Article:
15 Frugal Ways to Battle Boredom
If I have a free day with absolutely nothing to do, my first impulse is often to go shopping. I could just take a walk, window shop, and peruse my favorite stores without feeling the need to buy a thing. Unfortunately, my wallet is no shrinking violet.
The good news is that there are a lot of great ways to battle boredom and keep your spending under wraps. And you don’t even have to resort to doing laundry or balancing your checkbook (although that’s not a bad idea either). Here are a few of my frugal (and 100% fun) favorites. (See also: Mommy, I'm Bored: 25 Frugal Things to Do With Kids)
1. Find Friends
If you have good company, you’ll never be bored. Seek out a good friend and spend some time catching up.
2. Make a Theme
I’ve held a few parties, and the best ones always have a theme. So pick a theme you think you and your friends can get into, and invite a crowd over to celebrate the 80s, ugly Christmas sweaters, or any other theme that makes you smile. If it goes over well, make it an annual function. Better still, make it BYOB (bring your own beer). Check out some unique party ideas.
3. Cook a Feast
Have you ever cracked open Julia Child’s Mastering the Art of French Cooking? Many of those recipes take hours to prepare, but if you have time on your hands it’s a great opportunity to put together the kind of meal you’d find at a fancy restaurant — for less than you’d pay at a greasy spoon.
4. Take a Nap
I can’t say there’s anything that makes me happier than taking a nap on a Sunday afternoon. Studies suggest that many people don’t get enough sleep. This is your chance to catch up! Plus, a short nap is one of life’s great (and free) luxuries, and it can do wonders to reduce stress and increase alertness.
5. Take a Short Trip
I’m often amazed by how many parts of my city I rarely visit or have never even seen. If you have time to kill and feel like getting out, go for a drive or ride your bike to an area you’re unfamiliar with. If you’re lucky, you’ll find a new store, park, or coffee shop you can make plans to visit again.
6. Read a Book
A good book — or even a trashy magazine — can transport you anywhere you want to go. Pick out a few good volumes at the library, then spend an hour or two curled up in your favorite chair.
7. Do Something You’ve Always Meant to Do
Many people have a “bucket list,” but it often consists of big-ticket items such as traveling, running a marathon, or learning a language. You may be able to begin to tackle some of these in your down time, but if not, consider having a mini bucket list of simple activities you’re always meaning to do, but haven’t gotten around to.
8. Write a Story
More than a 100,000 people run a Google search on how to become a writer each month. If you’re harboring a desire to put pen to paper, skip the search and start putting your thoughts on paper.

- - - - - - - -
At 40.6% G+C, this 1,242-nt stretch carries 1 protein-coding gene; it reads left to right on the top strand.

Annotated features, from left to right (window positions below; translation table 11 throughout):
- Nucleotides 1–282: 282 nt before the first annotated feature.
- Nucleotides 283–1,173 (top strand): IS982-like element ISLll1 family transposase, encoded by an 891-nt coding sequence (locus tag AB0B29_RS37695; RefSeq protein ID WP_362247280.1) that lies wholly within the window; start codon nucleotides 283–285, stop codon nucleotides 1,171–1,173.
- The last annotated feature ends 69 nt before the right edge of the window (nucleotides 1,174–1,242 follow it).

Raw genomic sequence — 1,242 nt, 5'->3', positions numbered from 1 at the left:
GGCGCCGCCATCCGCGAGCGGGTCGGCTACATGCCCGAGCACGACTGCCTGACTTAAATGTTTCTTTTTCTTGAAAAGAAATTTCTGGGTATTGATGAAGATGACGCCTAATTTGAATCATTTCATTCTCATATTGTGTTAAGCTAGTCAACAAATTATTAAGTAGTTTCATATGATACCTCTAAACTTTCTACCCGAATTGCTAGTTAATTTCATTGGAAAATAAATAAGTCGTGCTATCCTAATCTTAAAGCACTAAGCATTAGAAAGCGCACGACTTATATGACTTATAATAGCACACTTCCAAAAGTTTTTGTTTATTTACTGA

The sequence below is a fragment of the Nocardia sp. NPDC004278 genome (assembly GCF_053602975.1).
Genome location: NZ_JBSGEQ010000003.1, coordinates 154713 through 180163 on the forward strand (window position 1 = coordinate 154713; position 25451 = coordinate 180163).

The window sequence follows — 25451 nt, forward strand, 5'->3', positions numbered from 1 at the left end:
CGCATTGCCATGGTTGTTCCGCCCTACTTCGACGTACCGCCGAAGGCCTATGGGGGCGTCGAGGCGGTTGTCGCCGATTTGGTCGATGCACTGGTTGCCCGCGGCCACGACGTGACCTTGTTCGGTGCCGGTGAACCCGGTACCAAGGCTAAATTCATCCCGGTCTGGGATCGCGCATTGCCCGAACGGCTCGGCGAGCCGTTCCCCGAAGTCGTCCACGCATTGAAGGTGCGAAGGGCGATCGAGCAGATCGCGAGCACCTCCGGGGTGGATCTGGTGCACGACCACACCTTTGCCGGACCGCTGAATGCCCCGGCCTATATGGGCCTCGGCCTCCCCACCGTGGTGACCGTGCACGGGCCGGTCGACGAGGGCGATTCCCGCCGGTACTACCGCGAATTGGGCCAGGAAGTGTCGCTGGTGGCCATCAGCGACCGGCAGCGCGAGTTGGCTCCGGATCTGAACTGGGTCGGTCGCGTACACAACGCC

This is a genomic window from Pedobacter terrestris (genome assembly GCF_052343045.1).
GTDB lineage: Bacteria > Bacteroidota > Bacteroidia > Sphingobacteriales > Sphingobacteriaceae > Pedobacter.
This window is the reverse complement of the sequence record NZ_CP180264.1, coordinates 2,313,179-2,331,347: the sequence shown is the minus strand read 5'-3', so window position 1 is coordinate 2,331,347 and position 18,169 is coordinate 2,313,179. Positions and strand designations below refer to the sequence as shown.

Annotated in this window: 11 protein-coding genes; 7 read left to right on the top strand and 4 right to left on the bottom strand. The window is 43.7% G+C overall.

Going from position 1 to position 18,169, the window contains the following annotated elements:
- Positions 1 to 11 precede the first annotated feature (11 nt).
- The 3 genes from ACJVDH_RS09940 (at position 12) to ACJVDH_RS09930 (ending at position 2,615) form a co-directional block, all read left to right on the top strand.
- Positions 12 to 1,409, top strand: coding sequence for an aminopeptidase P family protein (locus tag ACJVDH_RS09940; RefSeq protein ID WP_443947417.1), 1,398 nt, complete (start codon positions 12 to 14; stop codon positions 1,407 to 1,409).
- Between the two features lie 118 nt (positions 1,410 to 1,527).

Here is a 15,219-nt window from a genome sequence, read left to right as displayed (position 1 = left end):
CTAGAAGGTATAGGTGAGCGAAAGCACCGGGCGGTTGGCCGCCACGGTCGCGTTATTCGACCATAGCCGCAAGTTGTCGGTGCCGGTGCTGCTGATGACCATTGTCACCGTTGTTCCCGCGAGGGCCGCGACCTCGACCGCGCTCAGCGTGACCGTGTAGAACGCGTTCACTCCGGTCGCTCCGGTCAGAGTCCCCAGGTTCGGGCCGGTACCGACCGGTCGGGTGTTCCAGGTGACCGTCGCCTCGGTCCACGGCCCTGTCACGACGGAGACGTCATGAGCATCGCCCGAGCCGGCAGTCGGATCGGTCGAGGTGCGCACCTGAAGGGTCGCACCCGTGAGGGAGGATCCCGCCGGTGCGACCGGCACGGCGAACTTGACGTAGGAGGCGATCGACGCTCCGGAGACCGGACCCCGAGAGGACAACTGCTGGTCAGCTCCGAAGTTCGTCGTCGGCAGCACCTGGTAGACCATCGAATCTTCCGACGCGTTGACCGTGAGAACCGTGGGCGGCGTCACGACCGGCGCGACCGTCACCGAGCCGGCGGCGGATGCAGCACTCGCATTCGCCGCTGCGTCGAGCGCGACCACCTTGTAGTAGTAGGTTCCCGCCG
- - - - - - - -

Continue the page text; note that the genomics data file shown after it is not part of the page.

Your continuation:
9. Visit an Ethnic Food Store
Visiting a local ethnic food store will introduce you to a whole new world of foods you may never have even heard of and provide you with key ingredients to cook some authentic cuisine from another part of the world. It’s way cheaper — and way more fun — than takeout.
10. Call Your Mother (Father, Grandmother, Great Aunt)
A busy day-to-day life can often get in the way of relationships. If you’ve been thinking of someone, give that person a call and find out how they’re doing.
11. Play at the Park
I’m about 20 years past my prime park-playing days, but I don’t let that stop me from taking a ride on the swings now and then. If you think you’re too old for the park, bring some kids — they’ll provide encouragement.
12. Indulge Your Dog
The dog park is one of my favorite places in the world. Give a dog some space to run, and it will respond with pure, unadulterated, tongue-lolling joy. Sometimes, it does the same for me (minus the tongue).
13. Learn an Old-Time Skill
It’s getting increasingly hard for many people to imagine, but there was a time before TV, which can often become crutch we use to make time pass rather than spend it doing something we enjoy. Consider taking up an old-time hobby such as knitting, collage, listening to music, or playing cards. Some of these activities involve an initial investment, so start small to see how you like it.
14. Start Up an Old Hobby
The older I get, the more I feel like doing the things I loved when I was a kid. Maybe you collected stamps, built model airplanes, or played guitar. Whatever it was, think about some of the hobbies that made you happy in the days when you had nothing but time.
15. Play a Board Game
If you haven’t played a board game lately, you might think they’re a thing of the past. No so. In fact, manufacturers are coming up with new games all the time, and you’ll find that most of your old favorites are still available too. Check out the list of best-selling board games in 2011 for some ideas. These games can be pricey, but they last for years. Choose one you love, and invite your friends to play rather than going for dinner. It’ll pay for itself in no time.
The opposite of earning money doesn’t have to be spending it. The next time you’re feeling bored, look for a way a valuable way to spend your time, rather than spending your money. And, if I’ve missed your favorite cure for boredom, send it my way — I’d love to hear them!